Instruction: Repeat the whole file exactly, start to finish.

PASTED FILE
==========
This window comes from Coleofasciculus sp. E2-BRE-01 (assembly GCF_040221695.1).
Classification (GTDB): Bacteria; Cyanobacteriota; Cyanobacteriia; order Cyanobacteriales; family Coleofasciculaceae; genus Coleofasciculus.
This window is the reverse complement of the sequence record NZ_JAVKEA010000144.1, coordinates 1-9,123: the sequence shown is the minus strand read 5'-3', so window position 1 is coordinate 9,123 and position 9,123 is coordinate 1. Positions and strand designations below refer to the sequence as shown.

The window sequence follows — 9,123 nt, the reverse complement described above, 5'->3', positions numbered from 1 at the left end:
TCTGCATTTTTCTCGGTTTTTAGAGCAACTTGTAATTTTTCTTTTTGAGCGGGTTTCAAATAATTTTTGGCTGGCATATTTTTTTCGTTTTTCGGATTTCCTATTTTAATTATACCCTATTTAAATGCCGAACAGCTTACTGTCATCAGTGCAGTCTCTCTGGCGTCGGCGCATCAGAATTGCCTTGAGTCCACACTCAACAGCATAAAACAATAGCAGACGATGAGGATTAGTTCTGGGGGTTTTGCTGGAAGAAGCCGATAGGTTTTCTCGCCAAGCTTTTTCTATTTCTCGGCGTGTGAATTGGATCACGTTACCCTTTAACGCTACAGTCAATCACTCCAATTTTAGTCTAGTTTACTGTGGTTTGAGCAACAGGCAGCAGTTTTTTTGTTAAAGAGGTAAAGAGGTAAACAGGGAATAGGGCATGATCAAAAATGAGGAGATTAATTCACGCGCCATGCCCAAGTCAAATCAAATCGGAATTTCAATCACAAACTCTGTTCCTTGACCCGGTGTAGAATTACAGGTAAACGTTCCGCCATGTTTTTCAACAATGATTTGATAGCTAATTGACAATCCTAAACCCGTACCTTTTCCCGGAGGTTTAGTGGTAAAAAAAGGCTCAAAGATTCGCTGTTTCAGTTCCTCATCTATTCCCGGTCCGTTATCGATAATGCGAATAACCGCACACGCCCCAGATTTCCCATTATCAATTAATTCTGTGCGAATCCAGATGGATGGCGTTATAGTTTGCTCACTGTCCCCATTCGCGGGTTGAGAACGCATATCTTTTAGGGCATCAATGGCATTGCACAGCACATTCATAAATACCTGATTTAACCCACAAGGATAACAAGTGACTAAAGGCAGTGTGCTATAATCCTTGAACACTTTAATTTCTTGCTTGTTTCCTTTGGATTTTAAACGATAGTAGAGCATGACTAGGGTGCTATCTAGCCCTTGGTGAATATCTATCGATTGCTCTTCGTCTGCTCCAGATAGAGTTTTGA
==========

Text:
This window comes from Coleofasciculus sp. E2-BRE-01 (assembly GCF_040221695.1).
Classification (GTDB): Bacteria; Cyanobacteriota; Cyanobacteriia; order Cyanobacteriales; family Coleofasciculaceae; genus Coleofasciculus.
This window is the reverse complement of the sequence record NZ_JAVKEA010000144.1, coordinates 1-9,123: the sequence shown is the minus strand read 5'-3', so window position 1 is coordinate 9,123 and position 9,123 is coordinate 1. Positions and strand designations below refer to the sequence as shown.

The window sequence follows — 9,123 nt, the reverse complement described above, 5'->3', positions numbered from 1 at the left end:
TCTGCATTTTTCTCGGTTTTTAGAGCAACTTGTAATTTTTCTTTTTGAGCGGGTTTCAAATAATTTTTGGCTGGCATATTTTTTTCGTTTTTCGGATTTCCTATTTTAATTATACCCTATTTAAATGCCGAACAGCTTACTGTCATCAGTGCAGTCTCTCTGGCGTCGGCGCATCAGAATTGCCTTGAGTCCACACTCAACAGCATAAAACAATAGCAGACGATGAGGATTAGTTCTGGGGGTTTTGCTGGAAGAAGCCGATAGGTTTTCTCGCCAAGCTTTTTCTATTTCTCGGCGTGTGAATTGGATCACGTTACCCTTTAACGCTACAGTCAATCACTCCAATTTTAGTCTAGTTTACTGTGGTTTGAGCAACAGGCAGCAGTTTTTTTGTTAAAGAGGTAAAGAGGTAAACAGGGAATAGGGCATGATCAAAAATGAGGAGATTAATTCACGCGCCATGCCCAAGTCAAATCAAATCGGAATTTCAATCACAAACTCTGTTCCTTGACCCGGTGTAGAATTACAGGTAAACGTTCCGCCATGTTTTTCAACAATGATTTGATAGCTAATTGACAATCCTAAACCCGTACCTTTTCCCGGAGGTTTAGTGGTAAAAAAAGGCTCAAAGATTCGCTGTTTCAGTTCCTCATCTATTCCCGGTCCGTTATCGATAATGCGAATAACCGCACACGCCCCAGATTTCCCATTATCAATTAATTCTGTGCGAATCCAGATGGATGGCGTTATAGTTTGCTCACTGTCCCCATTCGCGGGTTGAGAACGCATATCTTTTAGGGCATCAATGGCATTGCACAGCACATTCATAAATACCTGATTTAACCCACAAGGATAACAAGTGACTAAAGGCAGTGTGCTATAATCCTTGAACACTTTAATTTCTTGCTTGTTTCCTTTGGATTTTAAACGATAGTAGAGCATGACTAGGGTGCTATCTAGCCCTTGGTGAATATCTATCGATTGCTCTTCGTCTGCTCCAGATAGAGTTTTGA